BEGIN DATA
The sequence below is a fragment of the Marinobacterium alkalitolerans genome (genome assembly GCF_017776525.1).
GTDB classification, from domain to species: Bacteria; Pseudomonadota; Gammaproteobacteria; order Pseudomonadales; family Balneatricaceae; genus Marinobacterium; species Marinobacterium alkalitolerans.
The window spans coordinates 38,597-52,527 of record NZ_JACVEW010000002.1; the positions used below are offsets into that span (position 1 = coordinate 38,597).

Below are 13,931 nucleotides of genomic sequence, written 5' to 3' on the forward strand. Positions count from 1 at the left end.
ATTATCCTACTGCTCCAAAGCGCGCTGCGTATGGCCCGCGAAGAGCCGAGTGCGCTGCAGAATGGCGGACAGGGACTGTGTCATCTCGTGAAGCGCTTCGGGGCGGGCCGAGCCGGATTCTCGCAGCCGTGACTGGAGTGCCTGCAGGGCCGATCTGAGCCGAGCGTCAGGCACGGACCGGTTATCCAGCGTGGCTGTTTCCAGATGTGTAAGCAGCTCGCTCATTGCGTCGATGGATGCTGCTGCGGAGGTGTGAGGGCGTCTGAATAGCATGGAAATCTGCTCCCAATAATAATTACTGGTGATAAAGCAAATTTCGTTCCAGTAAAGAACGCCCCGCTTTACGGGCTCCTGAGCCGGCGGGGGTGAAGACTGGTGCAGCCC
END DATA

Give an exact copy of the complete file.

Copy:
The sequence below is a fragment of the Marinobacterium alkalitolerans genome (genome assembly GCF_017776525.1).
GTDB classification, from domain to species: Bacteria; Pseudomonadota; Gammaproteobacteria; order Pseudomonadales; family Balneatricaceae; genus Marinobacterium; species Marinobacterium alkalitolerans.
The window spans coordinates 38,597-52,527 of record NZ_JACVEW010000002.1; the positions used below are offsets into that span (position 1 = coordinate 38,597).

Below are 13,931 nucleotides of genomic sequence, written 5' to 3' on the forward strand. Positions count from 1 at the left end.
ATTATCCTACTGCTCCAAAGCGCGCTGCGTATGGCCCGCGAAGAGCCGAGTGCGCTGCAGAATGGCGGACAGGGACTGTGTCATCTCGTGAAGCGCTTCGGGGCGGGCCGAGCCGGATTCTCGCAGCCGTGACTGGAGTGCCTGCAGGGCCGATCTGAGCCGAGCGTCAGGCACGGACCGGTTATCCAGCGTGGCTGTTTCCAGATGTGTAAGCAGCTCGCTCATTGCGTCGATGGATGCTGCTGCGGAGGTGTGAGGGCGTCTGAATAGCATGGAAATCTGCTCCCAATAATAATTACTGGTGATAAAGCAAATTTCGTTCCAGTAAAGAACGCCCCGCTTTACGGGCTCCTGAGCCGGCGGGGGTGAAGACTGGTGCAGCCC